On Aug. 15, 1983, a federal and state task force on HHCA, chaired by Ann Nathaniel, submitted a report to the U.S. Secretary of the Interior and Governor of Hawaiʻi on "recommendations to correct many of the past grievances and direct the Federal Government to settle land claims and the State of Hawaiʻi to improve its performance as a trustee." This report was the basis for the 1996 Hawaiian Home Lands and Recovery Act, championed by U.S Senator Daniel K. Akaka, when federal lands of Barbers Point Naval Air Station, Kalaeloa, were returned to the land trust.
     In 1991, Gov. John Waiheʻe convened a "Task Force on the Department of Hawaiian Home Lands Land Title and Related Claims" to investigate and resolve DHHL's "illegal land use claims against the state." The results of the task force became the basis for ACT 14 in 1995.
     On Nov. 4, 1994, the Hawaiian Homes Commission discussed "Proposals to Resolve DHHL Land Title and Related Claims (Roads and Highways Proposal)," which identified the Mauna Kea Observatory Road (65.142 acres) as one of the many unsettled land claims throughout the state.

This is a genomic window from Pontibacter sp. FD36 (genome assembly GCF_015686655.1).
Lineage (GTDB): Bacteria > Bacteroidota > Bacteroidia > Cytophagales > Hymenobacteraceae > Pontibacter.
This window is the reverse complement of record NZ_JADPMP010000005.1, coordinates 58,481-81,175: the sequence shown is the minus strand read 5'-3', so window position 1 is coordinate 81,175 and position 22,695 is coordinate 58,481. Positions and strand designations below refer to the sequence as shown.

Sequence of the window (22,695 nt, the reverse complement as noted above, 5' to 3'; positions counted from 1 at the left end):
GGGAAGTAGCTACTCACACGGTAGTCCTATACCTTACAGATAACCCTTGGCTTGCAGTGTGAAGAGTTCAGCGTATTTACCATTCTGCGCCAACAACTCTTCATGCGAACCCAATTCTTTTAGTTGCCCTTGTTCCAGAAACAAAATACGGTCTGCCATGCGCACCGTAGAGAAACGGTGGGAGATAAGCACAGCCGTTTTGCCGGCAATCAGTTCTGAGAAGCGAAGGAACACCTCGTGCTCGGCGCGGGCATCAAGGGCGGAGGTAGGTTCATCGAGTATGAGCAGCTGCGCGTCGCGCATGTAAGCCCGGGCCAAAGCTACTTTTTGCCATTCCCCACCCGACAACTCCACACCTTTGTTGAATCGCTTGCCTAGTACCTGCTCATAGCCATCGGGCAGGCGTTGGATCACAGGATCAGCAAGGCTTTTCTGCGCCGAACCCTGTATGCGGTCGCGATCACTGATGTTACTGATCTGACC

In 1995, the state legislature convened a special session to introduce HB 10-S, which would become Act 14. It established a $600 million cash settlement, including a settlement for all roads and highways that were in breach of the trust. Act 14 specifically called for "the initiation of a land exchange to ready uncompensated use of Hawaiian Home Lands for State roads, claims, and highways."
Sen. Kai Kahele